More companies are trading with international markets and this has led to growth in global supply chains. Because of this, there is greater demand for workers who have modern language skills, experience of the international business environment and are prepared to work globally.
Increasingly, companies are interested in employing people who can engage and communicate with their customers and suppliers around the world. Workers with experience of the international business environment are more likely to recognise the cultural differences around the world and understand potential trade challenges and find solutions – companies look favourably upon this skillset.
A survey of UK companies found that a quarter of those surveyed said they had lost international business to their competitors, as they did not have adequate modern language skills in their organisation. It is imperative that we move away from the attitude that modern language skills is a ‘nice to have’ attribute.
Learning a modern language will help improve employment prospects. According to a 2015 QS world university rankings report, six out of ten employers said they would give extra credit for international student experience.
Paul Sheerin, Chief Executive, Scottish Engineering: “Companies need to open their minds and see exporting as a possibility. People learning languages in school is massively important in that respect. It is not important which language they learn—it is important that they learn a language.”
Do you want to engage with schools?
As a first port of call Scotland National Centre for Languages website outlines their support to engage with schools: https://www.scilt.org.uk/Business/tabid/1297/Default.aspx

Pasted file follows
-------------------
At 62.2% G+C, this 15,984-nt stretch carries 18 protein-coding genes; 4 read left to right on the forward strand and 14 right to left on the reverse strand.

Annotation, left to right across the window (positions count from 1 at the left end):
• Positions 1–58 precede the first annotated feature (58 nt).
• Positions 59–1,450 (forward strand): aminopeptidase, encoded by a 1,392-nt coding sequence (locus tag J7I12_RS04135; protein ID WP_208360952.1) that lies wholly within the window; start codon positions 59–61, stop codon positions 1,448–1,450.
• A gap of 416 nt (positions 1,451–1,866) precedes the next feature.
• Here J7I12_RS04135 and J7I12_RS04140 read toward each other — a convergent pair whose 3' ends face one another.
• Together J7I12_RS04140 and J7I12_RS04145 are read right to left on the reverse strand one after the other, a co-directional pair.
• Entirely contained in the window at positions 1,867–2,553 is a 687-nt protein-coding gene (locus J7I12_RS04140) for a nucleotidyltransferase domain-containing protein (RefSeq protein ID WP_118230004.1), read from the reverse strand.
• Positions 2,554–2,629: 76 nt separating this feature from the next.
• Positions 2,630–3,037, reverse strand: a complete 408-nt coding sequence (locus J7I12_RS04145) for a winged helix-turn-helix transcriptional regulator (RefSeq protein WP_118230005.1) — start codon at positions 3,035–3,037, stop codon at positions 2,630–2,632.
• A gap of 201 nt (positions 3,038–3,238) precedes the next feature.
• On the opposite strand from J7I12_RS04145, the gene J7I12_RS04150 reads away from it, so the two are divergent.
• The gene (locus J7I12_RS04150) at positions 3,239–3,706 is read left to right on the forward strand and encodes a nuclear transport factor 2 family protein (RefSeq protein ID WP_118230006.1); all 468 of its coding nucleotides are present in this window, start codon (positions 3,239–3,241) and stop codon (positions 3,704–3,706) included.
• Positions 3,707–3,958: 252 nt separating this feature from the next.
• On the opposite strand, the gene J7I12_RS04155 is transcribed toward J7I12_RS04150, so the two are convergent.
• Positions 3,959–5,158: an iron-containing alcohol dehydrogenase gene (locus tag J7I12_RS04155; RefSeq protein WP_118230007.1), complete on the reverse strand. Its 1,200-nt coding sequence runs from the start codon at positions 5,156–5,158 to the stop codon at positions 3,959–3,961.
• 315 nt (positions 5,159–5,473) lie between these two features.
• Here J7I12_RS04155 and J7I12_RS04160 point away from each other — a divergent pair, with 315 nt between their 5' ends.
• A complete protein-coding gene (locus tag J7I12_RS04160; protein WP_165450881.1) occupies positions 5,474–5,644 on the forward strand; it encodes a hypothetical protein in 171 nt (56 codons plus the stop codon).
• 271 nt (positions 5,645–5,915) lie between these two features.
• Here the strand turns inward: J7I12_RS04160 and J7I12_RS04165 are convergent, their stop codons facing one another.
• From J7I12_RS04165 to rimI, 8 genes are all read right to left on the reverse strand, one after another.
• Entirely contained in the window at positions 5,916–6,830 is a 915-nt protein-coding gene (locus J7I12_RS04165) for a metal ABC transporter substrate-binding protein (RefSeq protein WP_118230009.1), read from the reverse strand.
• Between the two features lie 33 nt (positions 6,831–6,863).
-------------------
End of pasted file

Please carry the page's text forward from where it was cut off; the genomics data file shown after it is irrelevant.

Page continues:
Why not get involved with Developing the Young Workforce? The Scottish Government’s Youth Employment Strategy aims to engage employers with education to better prepare young people for the world of work. https://education.gov.scot/scottish-education-system/policy-for-scottish-education/policy-drivers/Developing the Young Workforce (DYW)
Do you need language support to enter a particular market?
Talk to a Scottish Development International (SDI) export adviser about your requirements. SDI may be able to support with translation and language requirements. https://www.scottish-enterprise.com/services/do-business-outside-scotland/talk-to-an-export-adviser/overview/enquiry-form
Do you want to get involved with Developing the Young Workforce and support young people in school?
There are now twenty-one DYW regional groups covering the whole of Scotland. The groups are led by industry and are the main conduit between employers and schools. They can provide practical support to develop programmes, which allow you to engage with young people.
Get in touch with your regional group using the details below:
|Argyll and Bute||Maureen McKenna||Maureen.McKenna@uhi.ac.uk|
|Dundee and Angus||Angela Vettrainofirstname.lastname@example.org|
|Dumfries and Galloway||Tricia Hunteremail@example.com|
|Edinburgh and Lothians||Michelle Fenwickfirstname.lastname@example.org|
|Forth Valley||Jen Hendersonemail@example.com|
|Inverness and Central
|North Highland||Trudy Morrisfirstname.lastname@example.org|
|Perth and Kinross||Fiona Reith||FReith@pkc.gov.uk|
|West Highland||Dougie Ormistonemail@example.com|
|North East||James Breamfirstname.lastname@example.org|
|Outer Hebrides||Bernard Chisholmemail@example.com|
|West Lothian||Lauren Brownfirstname.lastname@example.org|
Are you a large national employer looking to develop a programme to rollout across multiple regions in Scotland? Get in touch with Steven Turnbull who can support you to develop a programme – email@example.com